Support Apology Clause: make it easier for organisations to be compassionate
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Businesses and organisations should be able to apologise so people who have suffered can move on. Call to clarify the ‘apology clause’ in the Compensation Act 2006.
We’ve all had times when we’ve felt someone should apologise, and they haven’t. Businesses are often stopped from saying sorry when everyone can see they should.
A recent example is Faizah Shaheen, detained at Doncaster airport by Thomson Holidays for reading a book about Syria on their flight. She decided to sue them for damages. “All I want is an apology for being treated this way”, she said as a result of her detention.
An apology is often crucial in helping those that have suffered to move on and get past their traumas. We all know how much a sincere apology can help. It can build bridges. Evidence shows it can heal wounds. It can enable us to move on. And we know that without an apology things can fester and hold us back.
We have seen in the Grenfell Tower aftermath how vital it is to show compassion in the wake of disaster. It’s important for those who have suffered and those in positions of responsibility.
Yet, at present, lawyers, insurers and other advisers too often block compassionate responses.
But the law says, in the Compensation Act 2006, that “an apology, an offer of treatment or other redress, shall not itself amount to an admission of negligence or breach of statutory duty”.
Lawyers and insurers should put this law into practice more often. Too often advisers tell their clients saying sorry will be taken to mean they were at fault, and that they or their insurers would have to pay damages. Instead they say nothing.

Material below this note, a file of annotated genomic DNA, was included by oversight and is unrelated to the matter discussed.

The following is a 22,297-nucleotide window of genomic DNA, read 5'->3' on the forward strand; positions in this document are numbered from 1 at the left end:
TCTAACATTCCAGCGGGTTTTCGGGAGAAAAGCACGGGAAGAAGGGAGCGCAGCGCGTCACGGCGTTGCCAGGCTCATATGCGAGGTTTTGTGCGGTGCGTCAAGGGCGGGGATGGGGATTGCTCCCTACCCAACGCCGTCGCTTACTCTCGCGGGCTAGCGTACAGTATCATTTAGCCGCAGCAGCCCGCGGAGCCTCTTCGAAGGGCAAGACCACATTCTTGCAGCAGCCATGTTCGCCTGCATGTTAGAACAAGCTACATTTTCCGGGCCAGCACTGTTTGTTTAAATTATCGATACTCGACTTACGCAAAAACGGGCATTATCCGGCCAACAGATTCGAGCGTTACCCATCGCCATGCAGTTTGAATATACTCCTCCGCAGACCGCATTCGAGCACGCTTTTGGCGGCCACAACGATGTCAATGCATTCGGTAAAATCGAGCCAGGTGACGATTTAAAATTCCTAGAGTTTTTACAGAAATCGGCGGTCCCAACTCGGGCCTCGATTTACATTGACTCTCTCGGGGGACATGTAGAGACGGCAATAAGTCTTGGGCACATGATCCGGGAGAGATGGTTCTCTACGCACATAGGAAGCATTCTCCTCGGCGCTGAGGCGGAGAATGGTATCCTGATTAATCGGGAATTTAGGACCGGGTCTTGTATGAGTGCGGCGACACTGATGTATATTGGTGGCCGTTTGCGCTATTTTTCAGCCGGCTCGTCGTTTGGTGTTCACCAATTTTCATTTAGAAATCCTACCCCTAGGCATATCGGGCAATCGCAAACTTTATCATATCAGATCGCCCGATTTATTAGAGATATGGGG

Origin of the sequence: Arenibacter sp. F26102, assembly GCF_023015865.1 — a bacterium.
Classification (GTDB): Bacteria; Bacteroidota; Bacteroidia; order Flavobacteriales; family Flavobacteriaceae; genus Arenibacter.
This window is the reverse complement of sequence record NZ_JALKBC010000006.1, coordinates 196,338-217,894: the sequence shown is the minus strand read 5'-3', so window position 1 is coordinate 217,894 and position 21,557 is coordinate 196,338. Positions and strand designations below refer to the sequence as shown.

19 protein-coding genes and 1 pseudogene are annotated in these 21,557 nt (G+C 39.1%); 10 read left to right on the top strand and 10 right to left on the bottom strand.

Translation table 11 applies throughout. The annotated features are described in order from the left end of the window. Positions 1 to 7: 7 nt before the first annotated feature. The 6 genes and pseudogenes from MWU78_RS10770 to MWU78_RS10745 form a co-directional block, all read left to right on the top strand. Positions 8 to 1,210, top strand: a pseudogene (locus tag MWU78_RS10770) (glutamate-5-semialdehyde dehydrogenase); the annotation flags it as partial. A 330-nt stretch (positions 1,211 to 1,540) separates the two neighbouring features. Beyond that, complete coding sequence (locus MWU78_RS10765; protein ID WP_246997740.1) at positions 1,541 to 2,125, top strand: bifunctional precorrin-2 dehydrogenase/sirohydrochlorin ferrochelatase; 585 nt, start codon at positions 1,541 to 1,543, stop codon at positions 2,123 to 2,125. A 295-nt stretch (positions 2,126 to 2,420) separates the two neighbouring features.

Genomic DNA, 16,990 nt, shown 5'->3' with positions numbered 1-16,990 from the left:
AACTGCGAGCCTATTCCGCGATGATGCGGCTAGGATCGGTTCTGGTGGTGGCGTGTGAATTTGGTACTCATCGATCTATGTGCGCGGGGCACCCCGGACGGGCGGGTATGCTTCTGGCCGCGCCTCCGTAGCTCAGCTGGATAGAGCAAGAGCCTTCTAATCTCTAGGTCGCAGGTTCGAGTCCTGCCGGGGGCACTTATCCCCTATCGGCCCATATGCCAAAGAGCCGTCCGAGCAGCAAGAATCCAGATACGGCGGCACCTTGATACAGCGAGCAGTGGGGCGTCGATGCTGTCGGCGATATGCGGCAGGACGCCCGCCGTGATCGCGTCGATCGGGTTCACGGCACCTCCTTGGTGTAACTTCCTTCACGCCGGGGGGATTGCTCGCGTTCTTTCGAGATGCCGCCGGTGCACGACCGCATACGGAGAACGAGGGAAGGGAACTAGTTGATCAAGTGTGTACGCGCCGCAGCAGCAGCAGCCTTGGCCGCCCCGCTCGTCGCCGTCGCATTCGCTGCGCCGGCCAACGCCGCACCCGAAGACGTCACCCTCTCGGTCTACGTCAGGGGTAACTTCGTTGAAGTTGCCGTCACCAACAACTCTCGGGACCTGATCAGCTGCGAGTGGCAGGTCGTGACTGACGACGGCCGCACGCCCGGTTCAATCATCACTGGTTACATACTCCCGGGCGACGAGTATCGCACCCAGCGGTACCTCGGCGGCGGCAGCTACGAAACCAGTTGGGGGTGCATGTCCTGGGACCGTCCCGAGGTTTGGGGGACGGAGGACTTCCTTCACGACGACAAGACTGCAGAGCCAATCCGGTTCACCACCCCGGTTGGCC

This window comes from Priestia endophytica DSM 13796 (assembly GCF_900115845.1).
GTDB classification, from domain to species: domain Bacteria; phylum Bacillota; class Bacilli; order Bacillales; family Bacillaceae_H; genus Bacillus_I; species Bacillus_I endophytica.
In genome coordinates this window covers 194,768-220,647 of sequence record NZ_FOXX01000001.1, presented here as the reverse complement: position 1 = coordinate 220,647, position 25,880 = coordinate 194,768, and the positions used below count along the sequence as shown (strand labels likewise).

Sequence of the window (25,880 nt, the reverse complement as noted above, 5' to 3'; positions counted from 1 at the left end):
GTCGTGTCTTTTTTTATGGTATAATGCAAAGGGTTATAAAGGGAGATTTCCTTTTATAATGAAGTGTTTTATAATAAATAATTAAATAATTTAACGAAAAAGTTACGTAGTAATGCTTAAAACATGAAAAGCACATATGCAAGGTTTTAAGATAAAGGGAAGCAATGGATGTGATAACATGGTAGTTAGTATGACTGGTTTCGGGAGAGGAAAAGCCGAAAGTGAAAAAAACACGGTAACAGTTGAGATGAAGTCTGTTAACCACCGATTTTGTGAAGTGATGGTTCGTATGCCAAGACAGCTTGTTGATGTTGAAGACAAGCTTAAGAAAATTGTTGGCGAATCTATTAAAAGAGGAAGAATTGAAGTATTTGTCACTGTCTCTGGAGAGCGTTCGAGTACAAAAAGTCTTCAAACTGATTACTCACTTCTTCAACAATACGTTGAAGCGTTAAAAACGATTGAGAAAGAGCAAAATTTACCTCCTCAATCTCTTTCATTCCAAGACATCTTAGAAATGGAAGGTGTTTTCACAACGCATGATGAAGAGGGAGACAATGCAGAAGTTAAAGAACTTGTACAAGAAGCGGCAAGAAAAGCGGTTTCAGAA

In researching this topic we have learned that many lawyers have not heard of this law, or they think it is not clear enough for them to be confident encouraging clients to apologise.
The law needs to be made clearer so there are no excuses for not using it. It should:
· define what is meant by an apology
· spell out the scope of matters which it relates to
· set out whether an apology is deemed in legal terms to constitute an admission, or if it is simply not admissible as an admission of liability
· explain whether an apology would render insurance contracts void
There is a great deal of evidence that apologies help people who have suffered to start rebuilding their lives. Without one, too often, they blame themselves for what happened and continue to be damaged by it.
That is why we call on the Secretary of State for Justice to amend the Compensation Act 2006 to clarify the apology clause and to give lawyers and other advisers the confidence to recommend their clients do the right thing.
To avoid the danger of ‘hollow’ or meaningless apologies businesses should have to include a commitment to look at the circumstances behind the event, with a view to preventing it from happening again. The recent Scottish Apology Act does this well.
Read the letter and please sign our petition.
For more information and other ways to show support, please visit and share www.apologyclause.com.
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